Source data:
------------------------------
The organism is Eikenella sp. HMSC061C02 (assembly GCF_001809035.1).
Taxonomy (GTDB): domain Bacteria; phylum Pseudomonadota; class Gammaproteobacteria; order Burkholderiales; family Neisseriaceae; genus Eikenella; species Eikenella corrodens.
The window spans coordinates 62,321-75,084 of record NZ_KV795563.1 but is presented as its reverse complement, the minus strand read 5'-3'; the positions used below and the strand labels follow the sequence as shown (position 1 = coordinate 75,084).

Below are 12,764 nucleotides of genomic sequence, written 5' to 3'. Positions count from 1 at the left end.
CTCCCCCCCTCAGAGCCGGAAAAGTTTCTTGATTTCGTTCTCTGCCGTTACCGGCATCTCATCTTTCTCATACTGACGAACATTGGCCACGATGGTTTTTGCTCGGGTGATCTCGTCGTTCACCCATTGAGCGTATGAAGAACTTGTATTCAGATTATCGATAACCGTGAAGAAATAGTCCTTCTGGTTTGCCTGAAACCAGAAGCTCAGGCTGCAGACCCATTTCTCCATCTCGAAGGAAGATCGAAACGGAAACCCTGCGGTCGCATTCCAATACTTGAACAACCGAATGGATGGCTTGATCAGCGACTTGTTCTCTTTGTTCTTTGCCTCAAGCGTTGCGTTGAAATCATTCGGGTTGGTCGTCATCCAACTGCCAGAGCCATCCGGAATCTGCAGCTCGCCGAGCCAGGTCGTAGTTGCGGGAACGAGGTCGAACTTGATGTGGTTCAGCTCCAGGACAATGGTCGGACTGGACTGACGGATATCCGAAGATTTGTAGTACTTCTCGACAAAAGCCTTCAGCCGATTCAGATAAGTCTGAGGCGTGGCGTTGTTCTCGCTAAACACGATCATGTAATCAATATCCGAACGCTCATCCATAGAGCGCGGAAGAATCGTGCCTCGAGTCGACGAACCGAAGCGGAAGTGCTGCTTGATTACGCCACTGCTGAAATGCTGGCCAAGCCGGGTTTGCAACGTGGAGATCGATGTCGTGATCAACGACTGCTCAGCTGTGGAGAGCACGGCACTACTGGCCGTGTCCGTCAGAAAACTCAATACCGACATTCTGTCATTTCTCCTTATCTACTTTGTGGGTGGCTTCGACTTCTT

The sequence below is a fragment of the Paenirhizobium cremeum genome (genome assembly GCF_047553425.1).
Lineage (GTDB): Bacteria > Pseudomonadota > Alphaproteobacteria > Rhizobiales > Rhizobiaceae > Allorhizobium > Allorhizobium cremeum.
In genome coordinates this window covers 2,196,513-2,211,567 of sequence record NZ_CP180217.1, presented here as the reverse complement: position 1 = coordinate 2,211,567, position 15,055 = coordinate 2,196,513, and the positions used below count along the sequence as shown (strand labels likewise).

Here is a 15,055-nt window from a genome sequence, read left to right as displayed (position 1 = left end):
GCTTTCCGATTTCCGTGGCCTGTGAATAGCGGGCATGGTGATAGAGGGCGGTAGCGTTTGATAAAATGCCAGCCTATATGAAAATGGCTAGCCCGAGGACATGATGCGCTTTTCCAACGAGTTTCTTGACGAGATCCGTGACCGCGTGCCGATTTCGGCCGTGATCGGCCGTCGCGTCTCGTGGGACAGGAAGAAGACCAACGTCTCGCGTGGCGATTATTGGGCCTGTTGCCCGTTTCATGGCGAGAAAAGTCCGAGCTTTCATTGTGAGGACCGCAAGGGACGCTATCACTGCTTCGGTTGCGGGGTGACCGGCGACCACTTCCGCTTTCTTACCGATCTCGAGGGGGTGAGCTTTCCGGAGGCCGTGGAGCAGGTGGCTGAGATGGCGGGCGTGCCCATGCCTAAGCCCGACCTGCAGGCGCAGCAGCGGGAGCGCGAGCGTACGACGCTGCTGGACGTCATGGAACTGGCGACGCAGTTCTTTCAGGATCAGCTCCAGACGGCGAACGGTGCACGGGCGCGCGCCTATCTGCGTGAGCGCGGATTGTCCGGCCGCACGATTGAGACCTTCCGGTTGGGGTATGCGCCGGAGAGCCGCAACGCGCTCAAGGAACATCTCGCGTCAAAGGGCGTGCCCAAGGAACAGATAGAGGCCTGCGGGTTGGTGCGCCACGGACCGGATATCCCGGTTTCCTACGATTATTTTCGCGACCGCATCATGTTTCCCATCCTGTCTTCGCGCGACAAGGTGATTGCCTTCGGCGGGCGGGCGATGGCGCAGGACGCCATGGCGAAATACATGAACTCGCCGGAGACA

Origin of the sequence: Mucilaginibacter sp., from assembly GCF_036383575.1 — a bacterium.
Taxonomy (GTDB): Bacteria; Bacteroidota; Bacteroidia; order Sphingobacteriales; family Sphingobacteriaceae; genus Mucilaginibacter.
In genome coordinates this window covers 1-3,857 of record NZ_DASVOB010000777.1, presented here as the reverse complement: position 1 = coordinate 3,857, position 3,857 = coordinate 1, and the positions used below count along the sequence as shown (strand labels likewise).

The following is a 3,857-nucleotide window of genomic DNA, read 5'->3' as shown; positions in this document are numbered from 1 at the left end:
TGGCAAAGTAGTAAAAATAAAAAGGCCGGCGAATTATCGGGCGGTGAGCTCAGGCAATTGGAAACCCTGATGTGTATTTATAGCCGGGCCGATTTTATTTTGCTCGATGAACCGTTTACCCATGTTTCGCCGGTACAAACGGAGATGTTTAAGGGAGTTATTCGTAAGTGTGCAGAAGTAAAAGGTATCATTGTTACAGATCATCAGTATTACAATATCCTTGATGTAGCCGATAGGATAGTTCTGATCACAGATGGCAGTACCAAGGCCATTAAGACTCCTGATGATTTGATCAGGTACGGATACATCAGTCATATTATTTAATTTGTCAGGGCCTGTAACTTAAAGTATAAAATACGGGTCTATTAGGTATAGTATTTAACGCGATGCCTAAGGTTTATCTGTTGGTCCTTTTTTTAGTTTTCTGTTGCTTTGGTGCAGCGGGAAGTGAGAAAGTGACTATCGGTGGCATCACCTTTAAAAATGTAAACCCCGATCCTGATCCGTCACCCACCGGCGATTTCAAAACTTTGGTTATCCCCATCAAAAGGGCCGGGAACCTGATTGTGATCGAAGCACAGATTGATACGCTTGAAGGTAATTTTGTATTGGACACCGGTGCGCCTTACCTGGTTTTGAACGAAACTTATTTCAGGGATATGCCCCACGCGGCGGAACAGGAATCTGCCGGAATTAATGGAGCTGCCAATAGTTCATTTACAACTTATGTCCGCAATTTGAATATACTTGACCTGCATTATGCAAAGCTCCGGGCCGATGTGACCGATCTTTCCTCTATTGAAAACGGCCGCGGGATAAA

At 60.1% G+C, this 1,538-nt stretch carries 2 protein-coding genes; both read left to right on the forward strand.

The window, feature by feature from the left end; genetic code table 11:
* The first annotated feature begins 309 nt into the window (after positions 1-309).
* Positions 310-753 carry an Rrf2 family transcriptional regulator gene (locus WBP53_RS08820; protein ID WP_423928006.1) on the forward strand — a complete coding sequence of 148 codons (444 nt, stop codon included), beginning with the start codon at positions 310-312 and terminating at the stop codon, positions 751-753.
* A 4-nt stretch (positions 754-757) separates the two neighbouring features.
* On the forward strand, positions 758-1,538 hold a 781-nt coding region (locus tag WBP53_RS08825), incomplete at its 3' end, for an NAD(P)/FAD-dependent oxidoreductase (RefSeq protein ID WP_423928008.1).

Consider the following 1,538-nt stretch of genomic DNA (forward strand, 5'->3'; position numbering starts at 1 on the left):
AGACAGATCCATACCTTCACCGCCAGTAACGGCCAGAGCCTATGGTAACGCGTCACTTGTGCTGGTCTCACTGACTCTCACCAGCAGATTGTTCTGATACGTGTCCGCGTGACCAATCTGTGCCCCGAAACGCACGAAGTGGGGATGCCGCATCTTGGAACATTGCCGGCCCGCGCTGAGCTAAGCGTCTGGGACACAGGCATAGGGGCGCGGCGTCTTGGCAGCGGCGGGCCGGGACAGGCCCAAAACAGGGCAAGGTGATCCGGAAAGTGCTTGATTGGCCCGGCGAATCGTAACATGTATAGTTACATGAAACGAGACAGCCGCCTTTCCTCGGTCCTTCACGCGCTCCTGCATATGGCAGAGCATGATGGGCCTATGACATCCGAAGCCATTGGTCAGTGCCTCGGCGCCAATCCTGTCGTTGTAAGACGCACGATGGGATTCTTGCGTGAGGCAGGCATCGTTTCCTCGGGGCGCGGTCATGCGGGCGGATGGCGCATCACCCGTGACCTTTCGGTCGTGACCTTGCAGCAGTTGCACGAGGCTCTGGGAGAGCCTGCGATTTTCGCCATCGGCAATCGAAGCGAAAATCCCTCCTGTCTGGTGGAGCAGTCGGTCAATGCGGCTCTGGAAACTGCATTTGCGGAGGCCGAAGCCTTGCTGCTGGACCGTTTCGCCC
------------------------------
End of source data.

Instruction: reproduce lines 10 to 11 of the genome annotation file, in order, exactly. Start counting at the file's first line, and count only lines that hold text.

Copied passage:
GCTTTCCGATTTCCGTGGCCTGTGAATAGCGGGCATGGTGATAGAGGGCGGTAGCGTTTGATAAAATGCCAGCCTATATGAAAATGGCTAGCCCGAGGACATGATGCGCTTTTCCAACGAGTTTCTTGACGAGATCCGTGACCGCGTGCCGATTTCGGCCGTGATCGGCCGTCGCGTCTCGTGGGACAGGAAGAAGACCAACGTCTCGCGTGGCGATTATTGGGCCTGTTGCCCGTTTCATGGCGAGAAAAGTCCGAGCTTTCATTGTGAGGACCGCAAGGGACGCTATCACTGCTTCGGTTGCGGGGTGACCGGCGACCACTTCCGCTTTCTTACCGATCTCGAGGGGGTGAGCTTTCCGGAGGCCGTGGAGCAGGTGGCTGAGATGGCGGGCGTGCCCATGCCTAAGCCCGACCTGCAGGCGCAGCAGCGGGAGCGCGAGCGTACGACGCTGCTGGACGTCATGGAACTGGCGACGCAGTTCTTTCAGGATCAGCTCCAGACGGCGAACGGTGCACGGGCGCGCGCCTATCTGCGTGAGCGCGGATTGTCCGGCCGCACGATTGAGACCTTCCGGTTGGGGTATGCGCCGGAGAGCCGCAACGCGCTCAAGGAACATCTCGCGTCAAAGGGCGTGCCCAAGGAACAGATAGAGGCCTGCGGGTTGGTGCGCCACGGACCGGATATCCCGGTTTCCTACGATTATTTTCGCGACCGCATCATGTTTCCCATCCTGTCTTCGCGCGACAAGGTGATTGCCTTCGGCGGGCGGGCGATGGCGCAGGACGCCATGGCGAAATACATGAACTCGCCGGAGACA

Origin of the sequence: Mucilaginibacter sp., from assembly GCF_036383575.1 — a bacterium.